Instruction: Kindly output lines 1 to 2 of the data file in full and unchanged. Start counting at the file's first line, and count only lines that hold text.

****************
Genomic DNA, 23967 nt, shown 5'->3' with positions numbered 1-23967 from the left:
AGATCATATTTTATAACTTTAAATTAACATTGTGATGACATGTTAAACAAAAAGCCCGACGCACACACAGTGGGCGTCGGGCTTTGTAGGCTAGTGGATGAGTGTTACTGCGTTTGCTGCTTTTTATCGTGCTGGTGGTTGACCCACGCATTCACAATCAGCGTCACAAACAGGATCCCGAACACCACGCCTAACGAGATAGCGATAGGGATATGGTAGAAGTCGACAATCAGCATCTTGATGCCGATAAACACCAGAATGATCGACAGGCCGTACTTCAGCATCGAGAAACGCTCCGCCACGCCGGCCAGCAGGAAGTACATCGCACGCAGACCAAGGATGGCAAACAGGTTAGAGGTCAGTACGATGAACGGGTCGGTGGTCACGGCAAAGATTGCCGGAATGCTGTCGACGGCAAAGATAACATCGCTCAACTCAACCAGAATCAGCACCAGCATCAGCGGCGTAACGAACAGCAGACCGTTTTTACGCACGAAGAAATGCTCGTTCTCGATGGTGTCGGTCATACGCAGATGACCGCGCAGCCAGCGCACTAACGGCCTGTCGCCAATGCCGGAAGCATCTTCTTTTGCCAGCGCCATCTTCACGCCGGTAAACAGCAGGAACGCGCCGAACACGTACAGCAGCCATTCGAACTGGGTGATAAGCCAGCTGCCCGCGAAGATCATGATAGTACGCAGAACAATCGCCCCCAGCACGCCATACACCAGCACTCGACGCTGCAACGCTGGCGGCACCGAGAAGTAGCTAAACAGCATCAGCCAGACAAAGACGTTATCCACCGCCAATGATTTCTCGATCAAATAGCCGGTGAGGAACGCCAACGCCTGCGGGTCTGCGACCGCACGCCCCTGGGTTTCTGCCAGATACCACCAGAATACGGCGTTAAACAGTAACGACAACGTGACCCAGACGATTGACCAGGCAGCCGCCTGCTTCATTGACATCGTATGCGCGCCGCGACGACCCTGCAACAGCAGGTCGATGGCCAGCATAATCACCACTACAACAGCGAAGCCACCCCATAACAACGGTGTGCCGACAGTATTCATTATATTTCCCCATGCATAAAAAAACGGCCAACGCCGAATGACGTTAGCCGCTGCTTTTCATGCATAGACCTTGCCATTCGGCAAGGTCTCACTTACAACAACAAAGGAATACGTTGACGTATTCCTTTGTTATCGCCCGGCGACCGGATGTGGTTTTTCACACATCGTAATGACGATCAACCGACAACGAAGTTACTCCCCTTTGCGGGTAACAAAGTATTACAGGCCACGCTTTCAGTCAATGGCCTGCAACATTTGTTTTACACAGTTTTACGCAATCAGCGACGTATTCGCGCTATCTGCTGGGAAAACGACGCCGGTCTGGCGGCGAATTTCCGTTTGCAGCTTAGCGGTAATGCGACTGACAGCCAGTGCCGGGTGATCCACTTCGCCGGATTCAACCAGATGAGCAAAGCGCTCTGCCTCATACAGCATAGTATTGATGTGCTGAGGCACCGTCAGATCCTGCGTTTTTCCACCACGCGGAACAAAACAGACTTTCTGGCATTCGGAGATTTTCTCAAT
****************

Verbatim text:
Genomic DNA, 23967 nt, shown 5'->3' with positions numbered 1-23967 from the left:
AGATCATATTTTATAACTTTAAATTAACATTGTGATGACATGTTAAACAAAAAGCCCGACGCACACACAGTGGGCGTCGGGCTTTGTAGGCTAGTGGATGAGTGTTACTGCGTTTGCTGCTTTTTATCGTGCTGGTGGTTGACCCACGCATTCACAATCAGCGTCACAAACAGGATCCCGAACACCACGCCTAACGAGATAGCGATAGGGATATGGTAGAAGTCGACAATCAGCATCTTGATGCCGATAAACACCAGAATGATCGACAGGCCGTACTTCAGCATCGAGAAACGCTCCGCCACGCCGGCCAGCAGGAAGTACATCGCACGCAGACCAAGGATGGCAAACAGGTTAGAGGTCAGTACGATGAACGGGTCGGTGGTCACGGCAAAGATTGCCGGAATGCTGTCGACGGCAAAGATAACATCGCTCAACTCAACCAGAATCAGCACCAGCATCAGCGGCGTAACGAACAGCAGACCGTTTTTACGCACGAAGAAATGCTCGTTCTCGATGGTGTCGGTCATACGCAGATGACCGCGCAGCCAGCGCACTAACGGCCTGTCGCCAATGCCGGAAGCATCTTCTTTTGCCAGCGCCATCTTCACGCCGGTAAACAGCAGGAACGCGCCGAACACGTACAGCAGCCATTCGAACTGGGTGATAAGCCAGCTGCCCGCGAAGATCATGATAGTACGCAGAACAATCGCCCCCAGCACGCCATACACCAGCACTCGACGCTGCAACGCTGGCGGCACCGAGAAGTAGCTAAACAGCATCAGCCAGACAAAGACGTTATCCACCGCCAATGATTTCTCGATCAAATAGCCGGTGAGGAACGCCAACGCCTGCGGGTCTGCGACCGCACGCCCCTGGGTTTCTGCCAGATACCACCAGAATACGGCGTTAAACAGTAACGACAACGTGACCCAGACGATTGACCAGGCAGCCGCCTGCTTCATTGACATCGTATGCGCGCCGCGACGACCCTGCAACAGCAGGTCGATGGCCAGCATAATCACCACTACAACAGCGAAGCCACCCCATAACAACGGTGTGCCGACAGTATTCATTATATTTCCCCATGCATAAAAAAACGGCCAACGCCGAATGACGTTAGCCGCTGCTTTTCATGCATAGACCTTGCCATTCGGCAAGGTCTCACTTACAACAACAAAGGAATACGTTGACGTATTCCTTTGTTATCGCCCGGCGACCGGATGTGGTTTTTCACACATCGTAATGACGATCAACCGACAACGAAGTTACTCCCCTTTGCGGGTAACAAAGTATTACAGGCCACGCTTTCAGTCAATGGCCTGCAACATTTGTTTTACACAGTTTTACGCAATCAGCGACGTATTCGCGCTATCTGCTGGGAAAACGACGCCGGTCTGGCGGCGAATTTCCGTTTGCAGCTTAGCGGTAATGCGACTGACAGCCAGTGCCGGGTGATCCACTTCGCCGGATTCAACCAGATGAGCAAAGCGCTCTGCCTCATACAGCATAGTATTGATGTGCTGAGGCACCGTCAGATCCTGCGTTTTTCCACCACGCGGAACAAAACAGACTTTCTGGCATTCGGAGATTTTCTCAAT